In the case of the latter, Rebuck and the DGE acknowledge the difficulties that arise in the EU between interpretations of national and supra-national laws. In particular, the note makes the point that any attempt to understand the motives of another sovereign government when it comes to their own gambling laws is “fraught with the likelihood of error or misinterpretation”.
As legal sources suggest, this admittance of the limitations of one regulator with regard to gambling laws in another jurisdiction – and the specific issue in Europe of the status of national law and EU statutes – is helpful.
But it is what comes next that is more of an issue. The advisory note states that it is “extremely difficult” for New Jersey to apply what it calls a “stringent approach” to what constitutes activity that would preclude licensing in the state. But, it says, the DGE will examine whether another jurisdiction has taken “affirmative, concrete action to enforce that law” including criminal or civil actions or the issuance of a “formal cease and desist” letter sent by a government official.
This, according to legal sources, is “not very helpful” as a definition given the potentially wide variation of interpretation of who can issue a cease and desist letter. It also puts New Jersey rather in the position of judge and jury, deciding what constitutes “concrete actions” and what and isn’t permissible as far as grey markets are concerned.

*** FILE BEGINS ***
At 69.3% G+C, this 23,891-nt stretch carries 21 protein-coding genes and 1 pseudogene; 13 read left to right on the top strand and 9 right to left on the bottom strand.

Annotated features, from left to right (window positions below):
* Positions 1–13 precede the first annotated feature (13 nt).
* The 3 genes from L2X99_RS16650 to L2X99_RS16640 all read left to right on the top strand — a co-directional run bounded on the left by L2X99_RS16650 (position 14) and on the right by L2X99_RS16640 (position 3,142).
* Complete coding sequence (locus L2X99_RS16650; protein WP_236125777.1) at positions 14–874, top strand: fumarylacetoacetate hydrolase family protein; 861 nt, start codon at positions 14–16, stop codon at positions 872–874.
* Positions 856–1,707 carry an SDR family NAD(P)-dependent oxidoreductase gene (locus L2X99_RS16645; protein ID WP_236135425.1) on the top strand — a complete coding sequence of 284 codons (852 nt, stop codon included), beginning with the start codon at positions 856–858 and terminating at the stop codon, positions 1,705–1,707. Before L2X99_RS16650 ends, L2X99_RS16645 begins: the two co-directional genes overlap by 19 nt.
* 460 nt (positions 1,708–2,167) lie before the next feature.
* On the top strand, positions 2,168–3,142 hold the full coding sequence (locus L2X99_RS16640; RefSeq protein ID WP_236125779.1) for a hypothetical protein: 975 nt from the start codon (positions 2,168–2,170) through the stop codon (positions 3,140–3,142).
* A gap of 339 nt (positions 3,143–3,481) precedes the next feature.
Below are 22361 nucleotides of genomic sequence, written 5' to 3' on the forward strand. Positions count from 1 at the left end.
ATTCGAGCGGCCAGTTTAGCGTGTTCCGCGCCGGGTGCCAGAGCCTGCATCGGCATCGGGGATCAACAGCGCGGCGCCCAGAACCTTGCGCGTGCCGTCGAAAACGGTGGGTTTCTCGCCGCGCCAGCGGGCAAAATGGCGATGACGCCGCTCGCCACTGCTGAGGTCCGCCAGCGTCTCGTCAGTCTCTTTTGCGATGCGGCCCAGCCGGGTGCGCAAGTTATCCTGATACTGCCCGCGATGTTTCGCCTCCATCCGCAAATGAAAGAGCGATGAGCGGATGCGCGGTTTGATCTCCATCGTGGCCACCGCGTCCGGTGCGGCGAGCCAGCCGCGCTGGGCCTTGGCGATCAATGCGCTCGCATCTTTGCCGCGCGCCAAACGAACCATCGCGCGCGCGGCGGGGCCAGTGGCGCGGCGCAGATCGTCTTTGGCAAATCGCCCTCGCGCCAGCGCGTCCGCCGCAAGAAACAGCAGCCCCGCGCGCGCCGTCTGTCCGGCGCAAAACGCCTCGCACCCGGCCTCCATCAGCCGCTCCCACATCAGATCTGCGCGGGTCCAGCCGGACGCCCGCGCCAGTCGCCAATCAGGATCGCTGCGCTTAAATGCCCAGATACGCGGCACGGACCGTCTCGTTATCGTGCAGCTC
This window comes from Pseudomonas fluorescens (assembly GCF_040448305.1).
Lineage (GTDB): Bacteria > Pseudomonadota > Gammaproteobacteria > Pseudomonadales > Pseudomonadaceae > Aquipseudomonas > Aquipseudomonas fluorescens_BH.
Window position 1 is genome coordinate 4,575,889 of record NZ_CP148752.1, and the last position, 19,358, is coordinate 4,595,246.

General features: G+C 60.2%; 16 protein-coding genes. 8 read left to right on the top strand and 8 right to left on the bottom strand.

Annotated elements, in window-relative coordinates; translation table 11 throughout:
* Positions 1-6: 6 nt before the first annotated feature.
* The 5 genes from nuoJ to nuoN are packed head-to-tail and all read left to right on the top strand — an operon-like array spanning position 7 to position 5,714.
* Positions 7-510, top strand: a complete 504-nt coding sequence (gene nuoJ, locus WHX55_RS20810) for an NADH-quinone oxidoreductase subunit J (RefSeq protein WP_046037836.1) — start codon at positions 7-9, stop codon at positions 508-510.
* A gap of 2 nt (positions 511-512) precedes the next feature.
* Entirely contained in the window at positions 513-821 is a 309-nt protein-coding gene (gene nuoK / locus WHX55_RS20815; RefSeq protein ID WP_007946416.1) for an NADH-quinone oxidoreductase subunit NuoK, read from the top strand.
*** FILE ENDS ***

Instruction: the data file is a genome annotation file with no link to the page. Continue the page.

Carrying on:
As the DGE itself admitted, it is a position which is indeed “fraught” with difficulties. Michael Ellen, partner at Regulus and ex-director of licensing for the Alderney Gambling Commission, notes it is a stance that the UK Gambling Commission notably steered clear of when it came to its online licensing regime. Instead the Commission contented itself (for now at least) with asking that operators inform them of any markets worth more than 5% of their revenues and also supply them with a legal opinion regarding their participation in that market.
What we cannot know at present is what the DGE makes of one particular market – Turkey – which would clear the UK Gambling Commission’s 5% threshold according to analysts at Cenkos. It remains the greyest of the regulatory stars in the GVC firmament, not least because the previous owners of Sportingbet in the region had some employees arrested on illegal gambling charges.
At present it would appear that the DGE clearly doesn’t consider this to be the type of “affirmative, concrete action” that might preclude GVC from being able to operate in New Jersey. As Ellen from Regulus points out, though this would appear to be good news for any operator with any dotcom revenues that might be wishing to look at entering any given regulated US market, it is not the same as a clean bill of health or any cross-border regulatory creep.
Developing situations in any other jurisdiction will now certainly have an impact elsewhere, he says. “A licence in a very visible jurisdiction which considers licensees’ wider business its business, makes it much harder to hide away (or even explain away) any developing issues in the .com environment.
“The NJ DGE’s decision has meant that operators might not have to choose between white and grey now, but it does mean that compliance is becoming increasingly global and increasingly strict – this is still something the sector is not entirely prepared for.”